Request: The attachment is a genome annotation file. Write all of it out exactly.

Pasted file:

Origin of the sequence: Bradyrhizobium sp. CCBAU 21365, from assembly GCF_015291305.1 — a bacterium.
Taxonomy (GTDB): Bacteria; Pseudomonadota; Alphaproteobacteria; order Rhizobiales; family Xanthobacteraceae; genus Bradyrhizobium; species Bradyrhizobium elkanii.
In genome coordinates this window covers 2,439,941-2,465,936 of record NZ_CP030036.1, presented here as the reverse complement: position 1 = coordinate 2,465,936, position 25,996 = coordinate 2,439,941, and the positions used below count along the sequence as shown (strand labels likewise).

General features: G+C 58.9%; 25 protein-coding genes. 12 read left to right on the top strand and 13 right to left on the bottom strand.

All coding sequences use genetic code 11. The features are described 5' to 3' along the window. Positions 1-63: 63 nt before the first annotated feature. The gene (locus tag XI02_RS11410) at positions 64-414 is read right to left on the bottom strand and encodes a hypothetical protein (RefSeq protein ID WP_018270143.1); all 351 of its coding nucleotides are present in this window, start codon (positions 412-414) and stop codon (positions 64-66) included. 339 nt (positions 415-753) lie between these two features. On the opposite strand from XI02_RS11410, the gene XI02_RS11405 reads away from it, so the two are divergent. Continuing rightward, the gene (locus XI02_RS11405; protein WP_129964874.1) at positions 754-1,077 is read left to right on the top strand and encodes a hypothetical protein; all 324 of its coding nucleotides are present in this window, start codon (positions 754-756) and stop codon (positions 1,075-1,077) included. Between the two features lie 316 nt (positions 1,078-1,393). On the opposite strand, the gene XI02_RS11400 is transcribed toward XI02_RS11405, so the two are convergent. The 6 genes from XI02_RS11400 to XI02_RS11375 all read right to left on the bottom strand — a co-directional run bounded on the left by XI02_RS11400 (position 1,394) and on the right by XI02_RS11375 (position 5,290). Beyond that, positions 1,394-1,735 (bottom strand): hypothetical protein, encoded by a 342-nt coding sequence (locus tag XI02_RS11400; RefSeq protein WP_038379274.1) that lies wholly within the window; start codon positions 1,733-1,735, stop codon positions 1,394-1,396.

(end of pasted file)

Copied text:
Origin of the sequence: Bradyrhizobium sp. CCBAU 21365, from assembly GCF_015291305.1 — a bacterium.
Taxonomy (GTDB): Bacteria; Pseudomonadota; Alphaproteobacteria; order Rhizobiales; family Xanthobacteraceae; genus Bradyrhizobium; species Bradyrhizobium elkanii.
In genome coordinates this window covers 2,439,941-2,465,936 of record NZ_CP030036.1, presented here as the reverse complement: position 1 = coordinate 2,465,936, position 25,996 = coordinate 2,439,941, and the positions used below count along the sequence as shown (strand labels likewise).

General features: G+C 58.9%; 25 protein-coding genes. 12 read left to right on the top strand and 13 right to left on the bottom strand.

All coding sequences use genetic code 11. The features are described 5' to 3' along the window. Positions 1-63: 63 nt before the first annotated feature. The gene (locus tag XI02_RS11410) at positions 64-414 is read right to left on the bottom strand and encodes a hypothetical protein (RefSeq protein ID WP_018270143.1); all 351 of its coding nucleotides are present in this window, start codon (positions 412-414) and stop codon (positions 64-66) included. 339 nt (positions 415-753) lie between these two features. On the opposite strand from XI02_RS11410, the gene XI02_RS11405 reads away from it, so the two are divergent. Continuing rightward, the gene (locus XI02_RS11405; protein WP_129964874.1) at positions 754-1,077 is read left to right on the top strand and encodes a hypothetical protein; all 324 of its coding nucleotides are present in this window, start codon (positions 754-756) and stop codon (positions 1,075-1,077) included. Between the two features lie 316 nt (positions 1,078-1,393). On the opposite strand, the gene XI02_RS11400 is transcribed toward XI02_RS11405, so the two are convergent. The 6 genes from XI02_RS11400 to XI02_RS11375 all read right to left on the bottom strand — a co-directional run bounded on the left by XI02_RS11400 (position 1,394) and on the right by XI02_RS11375 (position 5,290). Beyond that, positions 1,394-1,735 (bottom strand): hypothetical protein, encoded by a 342-nt coding sequence (locus tag XI02_RS11400; RefSeq protein WP_038379274.1) that lies wholly within the window; start codon positions 1,733-1,735, stop codon positions 1,394-1,396.